Created by the Washington, D.C.-based Armenian National Institute, the new exhibit focuses on the enormous extent of humanitarian assistance rendered by the United States to Armenia in the aftermath of World War I through the services of American military missions sent to Armenia.
In his opening remarks, Minister Tonoyan thanked Ambassador Tracy for the support extended by the United States in recent years to Armenia. Reflecting on the historical exhibit, Tonoyan noted that: “For many, U.S. assistance during those years was critical, especially the new opportunities created to provide education thanks to which many Armenians received schooling during that difficult time and went on to make impressive achievements.”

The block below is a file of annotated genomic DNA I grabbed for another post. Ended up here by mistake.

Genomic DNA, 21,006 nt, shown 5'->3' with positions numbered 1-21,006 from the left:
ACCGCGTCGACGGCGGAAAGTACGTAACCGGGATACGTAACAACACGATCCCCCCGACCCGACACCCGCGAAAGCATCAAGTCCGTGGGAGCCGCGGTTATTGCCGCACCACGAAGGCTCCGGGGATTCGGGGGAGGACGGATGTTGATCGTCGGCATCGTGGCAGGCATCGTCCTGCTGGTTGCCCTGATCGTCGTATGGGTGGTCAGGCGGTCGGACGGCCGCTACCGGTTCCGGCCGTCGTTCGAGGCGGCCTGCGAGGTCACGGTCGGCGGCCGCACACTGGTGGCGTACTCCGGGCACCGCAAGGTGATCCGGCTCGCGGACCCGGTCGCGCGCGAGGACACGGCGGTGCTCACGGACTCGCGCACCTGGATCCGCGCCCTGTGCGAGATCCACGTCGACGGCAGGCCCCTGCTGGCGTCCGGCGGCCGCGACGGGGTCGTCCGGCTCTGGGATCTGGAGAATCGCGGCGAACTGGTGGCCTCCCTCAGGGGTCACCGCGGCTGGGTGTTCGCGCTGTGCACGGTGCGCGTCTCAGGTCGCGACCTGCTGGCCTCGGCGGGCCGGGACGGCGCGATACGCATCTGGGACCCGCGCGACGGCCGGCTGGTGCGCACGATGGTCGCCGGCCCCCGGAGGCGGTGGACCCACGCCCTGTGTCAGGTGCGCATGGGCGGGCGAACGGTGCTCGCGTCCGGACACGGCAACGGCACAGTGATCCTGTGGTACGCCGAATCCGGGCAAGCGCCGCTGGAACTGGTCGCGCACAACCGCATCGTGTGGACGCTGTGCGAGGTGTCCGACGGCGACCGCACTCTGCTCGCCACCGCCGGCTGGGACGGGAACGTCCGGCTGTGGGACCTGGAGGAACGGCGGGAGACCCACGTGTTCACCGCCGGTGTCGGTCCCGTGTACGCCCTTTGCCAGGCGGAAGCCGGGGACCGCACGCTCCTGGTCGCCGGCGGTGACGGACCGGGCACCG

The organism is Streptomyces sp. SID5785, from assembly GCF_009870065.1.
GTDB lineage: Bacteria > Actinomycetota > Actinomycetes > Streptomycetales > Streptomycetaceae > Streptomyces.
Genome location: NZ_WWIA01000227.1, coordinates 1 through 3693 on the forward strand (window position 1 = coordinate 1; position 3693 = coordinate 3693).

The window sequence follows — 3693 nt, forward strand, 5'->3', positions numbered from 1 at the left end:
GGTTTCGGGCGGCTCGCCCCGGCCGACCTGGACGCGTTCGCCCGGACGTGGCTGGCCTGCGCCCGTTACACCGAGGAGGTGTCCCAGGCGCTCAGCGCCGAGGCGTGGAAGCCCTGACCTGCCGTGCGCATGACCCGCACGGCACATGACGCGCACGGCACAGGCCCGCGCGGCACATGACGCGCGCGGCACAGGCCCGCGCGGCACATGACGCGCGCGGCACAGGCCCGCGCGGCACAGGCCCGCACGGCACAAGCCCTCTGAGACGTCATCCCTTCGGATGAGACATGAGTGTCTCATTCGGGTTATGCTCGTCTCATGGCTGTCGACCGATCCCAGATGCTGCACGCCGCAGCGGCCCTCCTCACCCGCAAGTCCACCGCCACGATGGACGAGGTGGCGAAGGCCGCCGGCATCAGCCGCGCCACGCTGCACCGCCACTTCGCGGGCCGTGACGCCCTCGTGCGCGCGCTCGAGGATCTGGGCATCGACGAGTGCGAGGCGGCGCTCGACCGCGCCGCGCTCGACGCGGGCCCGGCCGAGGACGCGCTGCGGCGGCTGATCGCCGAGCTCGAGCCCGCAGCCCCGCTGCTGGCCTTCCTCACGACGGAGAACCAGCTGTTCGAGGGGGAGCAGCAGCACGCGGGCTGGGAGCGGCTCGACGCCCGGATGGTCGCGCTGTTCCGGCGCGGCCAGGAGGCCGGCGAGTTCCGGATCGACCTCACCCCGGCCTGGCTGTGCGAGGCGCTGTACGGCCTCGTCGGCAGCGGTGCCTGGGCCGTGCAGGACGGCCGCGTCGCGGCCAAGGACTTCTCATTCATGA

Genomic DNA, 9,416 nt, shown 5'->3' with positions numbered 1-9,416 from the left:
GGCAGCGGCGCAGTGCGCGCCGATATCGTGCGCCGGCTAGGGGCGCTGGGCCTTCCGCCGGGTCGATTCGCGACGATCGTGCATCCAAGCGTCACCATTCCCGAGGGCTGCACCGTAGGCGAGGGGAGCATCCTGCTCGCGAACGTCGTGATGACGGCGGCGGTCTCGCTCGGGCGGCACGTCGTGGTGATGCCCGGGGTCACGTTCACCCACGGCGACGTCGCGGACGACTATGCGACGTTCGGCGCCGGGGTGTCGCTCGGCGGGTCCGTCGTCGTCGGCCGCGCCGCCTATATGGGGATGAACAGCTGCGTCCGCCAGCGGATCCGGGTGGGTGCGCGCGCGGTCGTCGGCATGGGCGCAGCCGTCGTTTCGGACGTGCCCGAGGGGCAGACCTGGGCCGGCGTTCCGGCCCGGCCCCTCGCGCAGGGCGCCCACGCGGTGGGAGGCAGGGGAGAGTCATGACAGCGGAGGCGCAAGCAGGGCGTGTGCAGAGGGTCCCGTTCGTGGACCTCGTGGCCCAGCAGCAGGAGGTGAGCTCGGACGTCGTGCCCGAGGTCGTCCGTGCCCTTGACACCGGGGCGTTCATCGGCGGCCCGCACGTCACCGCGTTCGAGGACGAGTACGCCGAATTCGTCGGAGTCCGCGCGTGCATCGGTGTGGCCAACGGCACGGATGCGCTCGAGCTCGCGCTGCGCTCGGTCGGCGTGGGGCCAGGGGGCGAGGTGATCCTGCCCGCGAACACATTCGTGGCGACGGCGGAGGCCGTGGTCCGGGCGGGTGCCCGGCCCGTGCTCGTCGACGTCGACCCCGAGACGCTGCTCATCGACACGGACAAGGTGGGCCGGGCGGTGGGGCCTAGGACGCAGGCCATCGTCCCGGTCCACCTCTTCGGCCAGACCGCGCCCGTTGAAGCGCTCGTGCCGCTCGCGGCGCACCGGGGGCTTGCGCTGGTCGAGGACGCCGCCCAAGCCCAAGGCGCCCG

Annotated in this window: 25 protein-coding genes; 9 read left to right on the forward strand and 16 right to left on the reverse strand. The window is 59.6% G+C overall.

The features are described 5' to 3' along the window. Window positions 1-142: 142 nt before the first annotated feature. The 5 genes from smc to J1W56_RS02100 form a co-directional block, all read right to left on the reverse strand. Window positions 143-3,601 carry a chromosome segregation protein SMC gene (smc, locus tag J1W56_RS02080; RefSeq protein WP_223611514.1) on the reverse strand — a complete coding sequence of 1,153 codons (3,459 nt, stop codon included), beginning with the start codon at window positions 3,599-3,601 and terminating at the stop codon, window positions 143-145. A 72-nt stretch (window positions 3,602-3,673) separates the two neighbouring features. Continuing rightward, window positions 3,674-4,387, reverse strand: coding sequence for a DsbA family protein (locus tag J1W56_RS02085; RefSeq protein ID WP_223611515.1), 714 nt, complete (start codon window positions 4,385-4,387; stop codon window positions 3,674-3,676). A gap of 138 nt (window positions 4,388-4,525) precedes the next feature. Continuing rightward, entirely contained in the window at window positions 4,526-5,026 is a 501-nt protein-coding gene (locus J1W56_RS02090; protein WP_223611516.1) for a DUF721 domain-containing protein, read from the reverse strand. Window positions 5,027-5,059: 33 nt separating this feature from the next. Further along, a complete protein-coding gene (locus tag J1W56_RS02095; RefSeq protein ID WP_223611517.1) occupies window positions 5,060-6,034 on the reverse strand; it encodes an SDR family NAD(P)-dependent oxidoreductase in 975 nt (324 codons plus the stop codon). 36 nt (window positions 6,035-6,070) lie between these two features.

Ambassador Tracy delivered welcoming remarks congratulating those present on the occasion of the 28th anniversary of the Armenian Army and spoke about the important work done over the past 100 years.
U.S. General Tafanelli along with his delegation of officers viewed the exhibit and are in Yerevan as part of the U.S.-Armenia military partnership program.
Regional Director Arpi Vartanian, speaking on behalf of the Armenian Assembly of America and the Armenian National Institute, pointed out the importance of the high level military mission that U.S. President Woodrow Wilson dispatched to Armenia and stressed their effective intervention in stabilizing the humanitarian crisis in the country despite the small size of the American contingents. She thanked as well Armenia’s servicemen on the occasion of the 28th anniversary of the founding of Armenia’s modern-day army.